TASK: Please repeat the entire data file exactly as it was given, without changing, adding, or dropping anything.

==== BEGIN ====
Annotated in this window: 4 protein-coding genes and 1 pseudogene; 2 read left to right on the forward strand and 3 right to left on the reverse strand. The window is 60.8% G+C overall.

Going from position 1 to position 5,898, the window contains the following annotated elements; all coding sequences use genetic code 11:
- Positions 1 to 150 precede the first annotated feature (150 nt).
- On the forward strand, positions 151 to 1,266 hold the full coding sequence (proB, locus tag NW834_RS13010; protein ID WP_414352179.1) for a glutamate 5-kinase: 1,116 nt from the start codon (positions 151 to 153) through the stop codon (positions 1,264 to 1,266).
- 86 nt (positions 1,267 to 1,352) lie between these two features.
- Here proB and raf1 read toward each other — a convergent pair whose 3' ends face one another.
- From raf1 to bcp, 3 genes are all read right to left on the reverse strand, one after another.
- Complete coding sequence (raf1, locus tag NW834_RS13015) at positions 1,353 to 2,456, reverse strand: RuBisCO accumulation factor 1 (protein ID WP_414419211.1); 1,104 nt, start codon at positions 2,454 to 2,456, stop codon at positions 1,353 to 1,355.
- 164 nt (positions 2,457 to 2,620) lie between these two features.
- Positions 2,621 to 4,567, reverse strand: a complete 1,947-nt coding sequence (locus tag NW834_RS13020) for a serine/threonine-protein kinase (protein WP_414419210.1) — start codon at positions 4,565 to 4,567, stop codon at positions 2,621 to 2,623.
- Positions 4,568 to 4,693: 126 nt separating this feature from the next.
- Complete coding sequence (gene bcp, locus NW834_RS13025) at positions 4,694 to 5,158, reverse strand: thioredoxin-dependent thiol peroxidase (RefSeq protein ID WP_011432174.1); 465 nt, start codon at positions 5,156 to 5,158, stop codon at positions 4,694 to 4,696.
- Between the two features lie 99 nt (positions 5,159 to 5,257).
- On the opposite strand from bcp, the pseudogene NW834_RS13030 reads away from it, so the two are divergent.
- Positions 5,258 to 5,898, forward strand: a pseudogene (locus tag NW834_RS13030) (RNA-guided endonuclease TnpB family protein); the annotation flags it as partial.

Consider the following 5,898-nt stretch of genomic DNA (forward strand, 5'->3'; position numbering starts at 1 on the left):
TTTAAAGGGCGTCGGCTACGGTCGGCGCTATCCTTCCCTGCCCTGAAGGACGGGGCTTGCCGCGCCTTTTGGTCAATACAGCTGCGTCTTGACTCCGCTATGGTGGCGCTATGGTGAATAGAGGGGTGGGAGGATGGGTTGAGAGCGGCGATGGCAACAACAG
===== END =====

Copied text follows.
Annotated in this window: 4 protein-coding genes and 1 pseudogene; 2 read left to right on the forward strand and 3 right to left on the reverse strand. The window is 60.8% G+C overall.

Going from position 1 to position 5,898, the window contains the following annotated elements; all coding sequences use genetic code 11:
- Positions 1 to 150 precede the first annotated feature (150 nt).
- On the forward strand, positions 151 to 1,266 hold the full coding sequence (proB, locus tag NW834_RS13010; protein ID WP_414352179.1) for a glutamate 5-kinase: 1,116 nt from the start codon (positions 151 to 153) through the stop codon (positions 1,264 to 1,266).
- 86 nt (positions 1,267 to 1,352) lie between these two features.
- Here proB and raf1 read toward each other — a convergent pair whose 3' ends face one another.
- From raf1 to bcp, 3 genes are all read right to left on the reverse strand, one after another.
- Complete coding sequence (raf1, locus tag NW834_RS13015) at positions 1,353 to 2,456, reverse strand: RuBisCO accumulation factor 1 (protein ID WP_414419211.1); 1,104 nt, start codon at positions 2,454 to 2,456, stop codon at positions 1,353 to 1,355.
- 164 nt (positions 2,457 to 2,620) lie between these two features.
- Positions 2,621 to 4,567, reverse strand: a complete 1,947-nt coding sequence (locus tag NW834_RS13020) for a serine/threonine-protein kinase (protein WP_414419210.1) — start codon at positions 4,565 to 4,567, stop codon at positions 2,621 to 2,623.
- Positions 4,568 to 4,693: 126 nt separating this feature from the next.
- Complete coding sequence (gene bcp, locus NW834_RS13025) at positions 4,694 to 5,158, reverse strand: thioredoxin-dependent thiol peroxidase (RefSeq protein ID WP_011432174.1); 465 nt, start codon at positions 5,156 to 5,158, stop codon at positions 4,694 to 4,696.
- Between the two features lie 99 nt (positions 5,159 to 5,257).
- On the opposite strand from bcp, the pseudogene NW834_RS13030 reads away from it, so the two are divergent.
- Positions 5,258 to 5,898, forward strand: a pseudogene (locus tag NW834_RS13030) (RNA-guided endonuclease TnpB family protein); the annotation flags it as partial.

Consider the following 5,898-nt stretch of genomic DNA (forward strand, 5'->3'; position numbering starts at 1 on the left):
TTTAAAGGGCGTCGGCTACGGTCGGCGCTATCCTTCCCTGCCCTGAAGGACGGGGCTTGCCGCGCCTTTTGGTCAATACAGCTGCGTCTTGACTCCGCTATGGTGGCGCTATGGTGAATAGAGGGGTGGGAGGATGGGTTGAGAGCGGCGATGGCAACAACAG